77. The plot of tonight's pilot, which involves cloning, hews closely to the original's first, dark episode. A second, included for review, seems more like a CBS show, a murder mystery I'd like to think any of the network's three "CSIs" could've knocked off as easily.
  78. Eli is hard not to like, whether or not you buy him as a prophet.
  79. This is not unfunny stuff, but in a week in which a show that's willing to turn a satirical eye on race might have drawn real laughs, Chocolate News feels a bit like a lost opportunity.
  80. Stylista, which injects drama into the simple act of getting breakfast for the boss, offers other small surprises, but it's not without its icky moments.
  81. This season, a rebuilding one for several characters, seems to be taking a less sudsy approach, focusing instead on the devilish details of how the system works (and doesn't) that can only make Brotherhood's realpolitik that much more real.
  82. Tragedy works on Law & Order, and always has.
  83. Yes, CTU's still dead, but the market for its most out-there operative's very special interrogation methods hasn't dried up altogether, it seems.
  84. I generally don't place myself in that crowd [viewers who think there's nothing funnier than an overweight guy with a jock-strap tan line], being more "Elf" than "Old School," but McBride's Powers exudes a Mitch Williams-meets-John Kruk vibe that's hard to resist, and, hey, I laughed more than once.
  85. Timothy Spall steps onto the screen as one of Dickens' most ambivalent villains in a largely unexceptional version adapted by Sarah Phelps.
  86. NBC, which could have ripped off yet another "reality" show for 8 p.m. Sundays, instead bought into something imaginative and intriguing and, yes, a little crazy.
  87. While I stopped being a fan some time ago, I can say that at least one of the things that I've always liked about the post-9/11 firefighter dramedy is more in evidence in the three Season 5 episodes I've watched.
  88. I managed to gallop through the nine increasingly addictive episodes CBS provided for review.
  89. Lange disappears into Big Edie, particularly in her later years, conveying both her frustrations and her sometimes poisonous personality so successfully that you might almost forget how much makeup was required to make her look like that. But for all Barrymore's efforts to do the same with Little Edie, she's a little too obviously making an effort, succeeding best when she's channeling her character's desperation for the world's (and her mother's) approval.
  90. A world that admits vampires probably can't afford to deny entry to shapeshifters and the other so-far unclassified supernatural types who've made their way to Bon Temps, but there's an awful lot going on in True Blood this season, and not all of it is equally interesting.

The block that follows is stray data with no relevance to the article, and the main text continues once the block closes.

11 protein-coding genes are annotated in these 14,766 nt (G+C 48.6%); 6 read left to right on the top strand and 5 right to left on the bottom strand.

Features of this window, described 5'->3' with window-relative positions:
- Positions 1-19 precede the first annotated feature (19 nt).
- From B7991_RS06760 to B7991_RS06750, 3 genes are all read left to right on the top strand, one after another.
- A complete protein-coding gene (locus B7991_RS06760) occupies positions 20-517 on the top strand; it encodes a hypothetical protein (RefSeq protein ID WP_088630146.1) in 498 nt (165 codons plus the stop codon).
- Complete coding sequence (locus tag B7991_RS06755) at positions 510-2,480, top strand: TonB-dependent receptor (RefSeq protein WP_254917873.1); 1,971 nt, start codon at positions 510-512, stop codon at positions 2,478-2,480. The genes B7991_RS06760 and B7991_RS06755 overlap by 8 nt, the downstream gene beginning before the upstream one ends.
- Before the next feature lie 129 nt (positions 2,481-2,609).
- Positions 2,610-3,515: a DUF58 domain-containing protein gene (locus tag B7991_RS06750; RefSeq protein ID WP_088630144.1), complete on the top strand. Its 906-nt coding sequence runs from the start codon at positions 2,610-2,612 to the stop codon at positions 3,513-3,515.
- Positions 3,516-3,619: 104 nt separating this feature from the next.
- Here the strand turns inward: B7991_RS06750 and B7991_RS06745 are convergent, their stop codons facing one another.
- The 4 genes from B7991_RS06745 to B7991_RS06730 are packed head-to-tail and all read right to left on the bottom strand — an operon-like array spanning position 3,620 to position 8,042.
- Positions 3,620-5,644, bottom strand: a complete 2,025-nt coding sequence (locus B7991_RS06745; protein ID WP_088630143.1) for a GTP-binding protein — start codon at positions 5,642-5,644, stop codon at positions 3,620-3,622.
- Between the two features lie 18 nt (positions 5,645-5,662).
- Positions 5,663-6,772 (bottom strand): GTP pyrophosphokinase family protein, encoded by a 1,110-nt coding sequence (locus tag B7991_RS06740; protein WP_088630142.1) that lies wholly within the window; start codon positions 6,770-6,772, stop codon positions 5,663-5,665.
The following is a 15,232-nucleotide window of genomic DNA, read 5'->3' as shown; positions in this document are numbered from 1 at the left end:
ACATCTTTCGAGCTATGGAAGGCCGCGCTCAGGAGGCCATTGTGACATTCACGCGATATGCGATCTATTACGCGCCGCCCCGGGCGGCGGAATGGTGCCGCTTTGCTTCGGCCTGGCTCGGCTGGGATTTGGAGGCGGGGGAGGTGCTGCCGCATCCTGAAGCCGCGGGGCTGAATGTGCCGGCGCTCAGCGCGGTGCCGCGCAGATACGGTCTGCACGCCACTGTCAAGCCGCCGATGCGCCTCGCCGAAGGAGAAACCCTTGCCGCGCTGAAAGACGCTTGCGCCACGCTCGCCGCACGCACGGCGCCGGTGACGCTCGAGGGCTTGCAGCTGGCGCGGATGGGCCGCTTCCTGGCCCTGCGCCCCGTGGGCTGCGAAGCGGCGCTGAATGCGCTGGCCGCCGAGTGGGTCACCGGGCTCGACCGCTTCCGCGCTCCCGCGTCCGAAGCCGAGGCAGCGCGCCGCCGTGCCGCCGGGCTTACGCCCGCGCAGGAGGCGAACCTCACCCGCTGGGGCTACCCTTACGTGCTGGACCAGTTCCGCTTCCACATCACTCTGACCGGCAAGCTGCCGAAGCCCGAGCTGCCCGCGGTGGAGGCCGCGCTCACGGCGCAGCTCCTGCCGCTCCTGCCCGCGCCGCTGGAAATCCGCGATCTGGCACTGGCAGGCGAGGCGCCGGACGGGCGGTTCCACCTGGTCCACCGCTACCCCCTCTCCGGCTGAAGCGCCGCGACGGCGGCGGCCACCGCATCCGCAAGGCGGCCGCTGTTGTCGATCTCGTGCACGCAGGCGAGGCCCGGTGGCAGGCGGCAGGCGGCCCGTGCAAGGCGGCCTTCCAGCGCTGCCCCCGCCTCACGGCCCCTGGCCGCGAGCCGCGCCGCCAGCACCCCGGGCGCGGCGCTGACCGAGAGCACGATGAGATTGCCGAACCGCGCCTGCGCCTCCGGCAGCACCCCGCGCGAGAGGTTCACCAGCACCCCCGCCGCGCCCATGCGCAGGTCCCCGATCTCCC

91. For anyone who loves science fiction and Moore's brand of allegory, Virtuality could be an intriguing two hours.
  92. Jane is utterly believable as the hapless Ray, who, during the show's first four episodes, lurches from one disaster to another. But his character's a little too weighted down - and, no, not by the equipment you never actually see - to make his leap into male prostitution seem like anything but a plot device forced on him by writers trying a little too hard to make a point.
  93. It's Always Sunny is still very much It's Always Sunny, which should be good news to its many fans, especially those who may not long, as I do, for just a bit more subtlety now and then. But, hey, it's OK. DeVito and the rest are totally committed to everything they do, no matter how absurd, and more often than not, they manage to sell it.
  94. Hilarity is supposed to ensue, but having had some laugh-out-loud experiences already this season with ABC's "Modern Family" and NBC's own "Community," I may just be less disposed to find even an outrageous parody of NBC's troubles amusing.
  95. Like its characters, Men of a Certain Age isn't perfect, and maybe not everyone who loved "Raymond" is going to love it. But this show about men who are, as TNT puts it, in "the second act of their lives," isn't a bad second act at all for Romano.
  96. Besides, whatever its antecedents, NBC's Who Do You Think You Are? turns out to be pretty good TV. Even if it's maybe a bit slicker than it needs to be.
  97. I wouldn't recommend taking every word of "The Tudors" as fact, much less citing it in a term paper, but as historical fiction, it's proven remarkably robust.
  98. People who like their stories wrapped up neatly in 44 minutes or so (yes, I'm looking at you, CBS viewers) may find this one a Bridge too far, but for anyone who likes their cops complicated and their plots twisted, there are worse ways to spend a Saturday night.
  99. Messing, who, happily, shed most of her "Will & Grace" tics and mannerisms for the miniseries, is as appealing as ever as Molly, whose maneuvering of the shark-infested waters of the entertainment industry remains voyeuristic fun.
  100. Yet for all the gentle ridicule heaped on Walters' character in Filth, her Mary is closer to a three-dimensional figure than Whitehouse's nemesis, BBC head Sir Hugh Greene (Hugh Bonneville).